(Applause.)

MODERATOR: We do have time for a couple of questions if you have questions about the agreement.

QUESTION: How much money are we talking about that's been double-paid by workers from both sides? How long has this problem existed as well? Since the beginning of South Korea?

MR. HALTER: The answer to your question is yes. This problem of double taxation has been in effect since both countries have had their social security programs. The Korean program came into effect later than the United States program did. In terms of the amounts of workers that are impacted by this, we are talking about a number that will measure in the thousands of employees over the five-year period through which this is gradually sort of brought into full force. We are talking about in the tens of millions of dollars in taxation over a $5 million dollar period, and that's taxes that are in effect being double paid by in one instance American workers who are working in Korea for American multinationals.

QUESTION: Does that include the military?

MR. HALTER: We'll get you the technicals on that, but my understanding is this does not include the military.

QUESTION: Were these people being compensated for the double taxation? In other words, did their salaries reflect, as salaries often reflect, different burdens in working overseas?

MR. HALTER: My understanding is that varies, of course, by company, but that some companies did, in fact, compensate their employees for this. But there was still an income tax that had to be paid on some of the benefits, and we're getting now into the technical aspects of the Korean income tax structure as well.

QUESTION: Well, it didn't hurt the workers basically, did it? It just hurt the companies who want to do more business.

MR. HALTER: It depends on what the policy of the companies involved was.

QUESTION: Are there other countries that you'd like to develop this sort of agreement with?

MR. HALTER: Absolutely. We have agreements in place now with 17 countries. We've recently signed with another country, so that brings it to 19 that we have the process in place. We have other countries that we are negotiating with now including Australia and Argentina. And there are several other countries that we would like to establish these agreements with and they are in various stages of that process.

MODERATOR: Final question.

MR. CHOI: May I?

MODERATOR: Sure, please, if you would.

MR. CHOI: May I add my comments on the first question you have raised. According to the estimation by the Korean Federation of Industries, the benefit on the annual basis is estimated to be around $30 million.

MODERATOR: One final question here.

QUESTION: What would be the main reason for the US to choose Korea from all Asian countries to reach this kind of an agreement?

MR. HALTER: Well, there was an expressed interest on the part of the Korean Government and the President of the United States in 1993, in meeting with the Korean Prime Minister in 1993, they agreed that they would tackle this issue, and that's what our respective countries have been working on since.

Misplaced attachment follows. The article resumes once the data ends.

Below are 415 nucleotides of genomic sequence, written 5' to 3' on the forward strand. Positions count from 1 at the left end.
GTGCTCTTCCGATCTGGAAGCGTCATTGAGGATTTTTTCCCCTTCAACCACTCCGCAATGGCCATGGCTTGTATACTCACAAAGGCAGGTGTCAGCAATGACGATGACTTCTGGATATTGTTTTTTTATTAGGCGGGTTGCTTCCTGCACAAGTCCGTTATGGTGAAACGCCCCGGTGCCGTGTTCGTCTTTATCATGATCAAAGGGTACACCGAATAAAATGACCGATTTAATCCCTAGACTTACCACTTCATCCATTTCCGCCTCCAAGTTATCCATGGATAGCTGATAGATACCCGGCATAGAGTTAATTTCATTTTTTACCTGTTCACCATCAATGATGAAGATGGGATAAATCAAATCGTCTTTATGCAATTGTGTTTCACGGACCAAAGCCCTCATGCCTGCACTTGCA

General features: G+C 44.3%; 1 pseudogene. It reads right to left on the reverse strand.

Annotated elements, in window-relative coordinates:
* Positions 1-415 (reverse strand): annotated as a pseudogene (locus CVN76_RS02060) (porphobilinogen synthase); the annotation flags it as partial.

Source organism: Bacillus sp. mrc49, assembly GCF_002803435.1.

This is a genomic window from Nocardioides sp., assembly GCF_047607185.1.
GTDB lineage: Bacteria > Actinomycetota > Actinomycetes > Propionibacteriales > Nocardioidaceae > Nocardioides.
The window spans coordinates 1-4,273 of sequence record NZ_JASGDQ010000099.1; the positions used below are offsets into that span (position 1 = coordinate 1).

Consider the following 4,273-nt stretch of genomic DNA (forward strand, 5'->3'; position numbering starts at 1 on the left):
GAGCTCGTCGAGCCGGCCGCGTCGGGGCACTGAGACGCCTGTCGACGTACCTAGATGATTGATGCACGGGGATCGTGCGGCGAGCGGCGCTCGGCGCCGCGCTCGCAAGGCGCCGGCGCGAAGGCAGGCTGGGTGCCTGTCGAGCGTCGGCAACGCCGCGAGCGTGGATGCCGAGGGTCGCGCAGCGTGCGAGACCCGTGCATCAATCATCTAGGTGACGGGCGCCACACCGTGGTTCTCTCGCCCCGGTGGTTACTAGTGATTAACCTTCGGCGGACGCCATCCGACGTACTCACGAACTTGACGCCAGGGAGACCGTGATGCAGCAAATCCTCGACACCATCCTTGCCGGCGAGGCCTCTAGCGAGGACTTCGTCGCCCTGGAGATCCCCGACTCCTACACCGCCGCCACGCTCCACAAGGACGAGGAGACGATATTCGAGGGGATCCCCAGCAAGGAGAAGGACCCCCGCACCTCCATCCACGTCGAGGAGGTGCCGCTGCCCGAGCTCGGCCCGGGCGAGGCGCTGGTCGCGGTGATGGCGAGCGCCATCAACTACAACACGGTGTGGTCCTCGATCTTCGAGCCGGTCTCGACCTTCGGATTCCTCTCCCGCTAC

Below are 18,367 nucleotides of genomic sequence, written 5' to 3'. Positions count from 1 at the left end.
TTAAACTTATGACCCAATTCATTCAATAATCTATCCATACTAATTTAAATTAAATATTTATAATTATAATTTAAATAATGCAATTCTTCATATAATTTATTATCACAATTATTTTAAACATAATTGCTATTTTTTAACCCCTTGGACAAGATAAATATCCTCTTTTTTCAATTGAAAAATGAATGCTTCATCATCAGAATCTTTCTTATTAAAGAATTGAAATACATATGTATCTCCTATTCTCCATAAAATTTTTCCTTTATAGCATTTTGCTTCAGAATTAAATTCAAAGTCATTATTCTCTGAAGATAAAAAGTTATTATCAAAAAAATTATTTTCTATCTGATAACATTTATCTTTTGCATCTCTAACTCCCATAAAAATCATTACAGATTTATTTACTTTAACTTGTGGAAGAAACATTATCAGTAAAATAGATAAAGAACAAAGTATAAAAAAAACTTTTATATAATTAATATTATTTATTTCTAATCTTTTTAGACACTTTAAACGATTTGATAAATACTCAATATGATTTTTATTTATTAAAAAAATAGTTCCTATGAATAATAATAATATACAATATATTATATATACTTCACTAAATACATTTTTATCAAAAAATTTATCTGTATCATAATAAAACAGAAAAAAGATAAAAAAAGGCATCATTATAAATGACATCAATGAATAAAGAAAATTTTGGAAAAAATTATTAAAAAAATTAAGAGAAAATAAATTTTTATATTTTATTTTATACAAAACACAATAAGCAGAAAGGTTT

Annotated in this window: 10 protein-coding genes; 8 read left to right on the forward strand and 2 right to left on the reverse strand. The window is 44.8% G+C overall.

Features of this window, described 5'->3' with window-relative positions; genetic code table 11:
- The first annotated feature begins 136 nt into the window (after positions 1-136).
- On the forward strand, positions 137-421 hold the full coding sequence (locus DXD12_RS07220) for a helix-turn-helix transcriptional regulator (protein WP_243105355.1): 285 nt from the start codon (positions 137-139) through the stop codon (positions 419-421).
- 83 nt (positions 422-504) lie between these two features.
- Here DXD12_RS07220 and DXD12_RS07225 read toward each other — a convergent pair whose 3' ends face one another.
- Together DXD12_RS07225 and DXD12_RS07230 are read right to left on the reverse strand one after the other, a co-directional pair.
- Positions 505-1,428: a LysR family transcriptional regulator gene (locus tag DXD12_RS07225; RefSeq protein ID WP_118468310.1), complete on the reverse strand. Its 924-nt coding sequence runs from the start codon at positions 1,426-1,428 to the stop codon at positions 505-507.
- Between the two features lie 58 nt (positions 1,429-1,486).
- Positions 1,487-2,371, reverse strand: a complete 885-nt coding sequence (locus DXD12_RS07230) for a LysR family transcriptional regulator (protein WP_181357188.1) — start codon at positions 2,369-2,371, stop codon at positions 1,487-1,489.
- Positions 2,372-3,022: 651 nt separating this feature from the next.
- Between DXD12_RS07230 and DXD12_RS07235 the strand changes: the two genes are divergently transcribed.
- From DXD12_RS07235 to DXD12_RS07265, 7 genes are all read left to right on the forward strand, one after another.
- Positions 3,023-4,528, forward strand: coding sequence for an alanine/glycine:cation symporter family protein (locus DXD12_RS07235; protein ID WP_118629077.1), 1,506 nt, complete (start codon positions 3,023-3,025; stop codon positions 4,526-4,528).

MR. CHOI: That's right.

MODERATOR: Thank you.

 

FACT SHEET
Social Security Agreement and Administrative Arrangement

The Social Security agreement between the U.S. and the Republic of Korea, signed on March 13, 2000, is referred to as a totalization agreement. It will eliminate dual social security coverage and contributions (which frequently occur when a worker from one country goes to work in a second country) and prevent gaps in the social security protection of workers who have divided their careers between two countries.

Negotiation of the agreement followed a request by the Government of Korea to negotiate a social security agreement as part of the "Dialogue of Economic Cooperation" initiated by President Clinton and former Korean President Kim Young Sam in 1993. Negotiations began in April 1994.

After the agreement is signed, it will be submitted to our respective legislative bodies for approval (no opposition is anticipated), a 3-4 month process. In this country, the agreement must lie before the House and Senate for 60 session days, but no affirmative congressional action is required for approval. Once both legislatures have approved, Instruments of Approval are exchanged. The Agreement takes effect on the first day of the third month after completion of the exchange. We expect this agreement to come into force around April 1, 2001.

In addition to the agreement, a related administrative arrangement also will be signed today. The administrative arrangement provides for the exchange of claims-related information and authorizes the Social Security agencies in both countries to develop procedures and forms necessary to implement the agreement.

[end of document]

Link to Secretary Albright's March 13, 2000 remarks at signing ceremony.